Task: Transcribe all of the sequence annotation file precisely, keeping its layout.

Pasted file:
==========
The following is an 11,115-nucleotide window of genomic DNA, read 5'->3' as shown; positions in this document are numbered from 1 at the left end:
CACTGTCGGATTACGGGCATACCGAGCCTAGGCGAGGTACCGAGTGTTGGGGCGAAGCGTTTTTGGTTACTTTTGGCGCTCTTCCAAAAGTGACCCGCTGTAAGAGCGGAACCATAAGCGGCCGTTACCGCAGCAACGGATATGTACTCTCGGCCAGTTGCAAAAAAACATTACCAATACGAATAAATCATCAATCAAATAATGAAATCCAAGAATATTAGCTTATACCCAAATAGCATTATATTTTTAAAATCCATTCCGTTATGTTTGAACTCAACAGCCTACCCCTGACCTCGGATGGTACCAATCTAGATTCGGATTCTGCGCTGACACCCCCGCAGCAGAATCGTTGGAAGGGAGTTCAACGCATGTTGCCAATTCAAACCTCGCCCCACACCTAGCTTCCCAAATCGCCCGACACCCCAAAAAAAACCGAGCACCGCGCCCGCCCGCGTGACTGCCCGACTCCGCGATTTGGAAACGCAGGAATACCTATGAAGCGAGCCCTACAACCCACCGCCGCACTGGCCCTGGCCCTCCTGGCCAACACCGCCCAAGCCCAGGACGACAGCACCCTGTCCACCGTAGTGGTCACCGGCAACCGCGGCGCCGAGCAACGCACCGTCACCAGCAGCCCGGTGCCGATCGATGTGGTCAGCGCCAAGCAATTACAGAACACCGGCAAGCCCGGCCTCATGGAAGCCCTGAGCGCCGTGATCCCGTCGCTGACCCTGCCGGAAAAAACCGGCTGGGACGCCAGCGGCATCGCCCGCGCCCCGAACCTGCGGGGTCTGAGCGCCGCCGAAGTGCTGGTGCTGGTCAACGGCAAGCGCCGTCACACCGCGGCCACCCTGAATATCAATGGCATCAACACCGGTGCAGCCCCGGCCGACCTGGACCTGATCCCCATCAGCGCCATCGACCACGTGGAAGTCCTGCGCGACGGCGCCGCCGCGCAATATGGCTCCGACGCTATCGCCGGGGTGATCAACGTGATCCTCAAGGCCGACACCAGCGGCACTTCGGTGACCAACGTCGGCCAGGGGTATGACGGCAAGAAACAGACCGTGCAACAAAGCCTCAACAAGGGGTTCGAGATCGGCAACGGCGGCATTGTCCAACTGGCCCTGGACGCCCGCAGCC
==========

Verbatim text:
The following is an 11,115-nucleotide window of genomic DNA, read 5'->3' as shown; positions in this document are numbered from 1 at the left end:
CACTGTCGGATTACGGGCATACCGAGCCTAGGCGAGGTACCGAGTGTTGGGGCGAAGCGTTTTTGGTTACTTTTGGCGCTCTTCCAAAAGTGACCCGCTGTAAGAGCGGAACCATAAGCGGCCGTTACCGCAGCAACGGATATGTACTCTCGGCCAGTTGCAAAAAAACATTACCAATACGAATAAATCATCAATCAAATAATGAAATCCAAGAATATTAGCTTATACCCAAATAGCATTATATTTTTAAAATCCATTCCGTTATGTTTGAACTCAACAGCCTACCCCTGACCTCGGATGGTACCAATCTAGATTCGGATTCTGCGCTGACACCCCCGCAGCAGAATCGTTGGAAGGGAGTTCAACGCATGTTGCCAATTCAAACCTCGCCCCACACCTAGCTTCCCAAATCGCCCGACACCCCAAAAAAAACCGAGCACCGCGCCCGCCCGCGTGACTGCCCGACTCCGCGATTTGGAAACGCAGGAATACCTATGAAGCGAGCCCTACAACCCACCGCCGCACTGGCCCTGGCCCTCCTGGCCAACACCGCCCAAGCCCAGGACGACAGCACCCTGTCCACCGTAGTGGTCACCGGCAACCGCGGCGCCGAGCAACGCACCGTCACCAGCAGCCCGGTGCCGATCGATGTGGTCAGCGCCAAGCAATTACAGAACACCGGCAAGCCCGGCCTCATGGAAGCCCTGAGCGCCGTGATCCCGTCGCTGACCCTGCCGGAAAAAACCGGCTGGGACGCCAGCGGCATCGCCCGCGCCCCGAACCTGCGGGGTCTGAGCGCCGCCGAAGTGCTGGTGCTGGTCAACGGCAAGCGCCGTCACACCGCGGCCACCCTGAATATCAATGGCATCAACACCGGTGCAGCCCCGGCCGACCTGGACCTGATCCCCATCAGCGCCATCGACCACGTGGAAGTCCTGCGCGACGGCGCCGCCGCGCAATATGGCTCCGACGCTATCGCCGGGGTGATCAACGTGATCCTCAAGGCCGACACCAGCGGCACTTCGGTGACCAACGTCGGCCAGGGGTATGACGGCAAGAAACAGACCGTGCAACAAAGCCTCAACAAGGGGTTCGAGATCGGCAACGGCGGCATTGTCCAACTGGCCCTGGACGCCCGCAGCC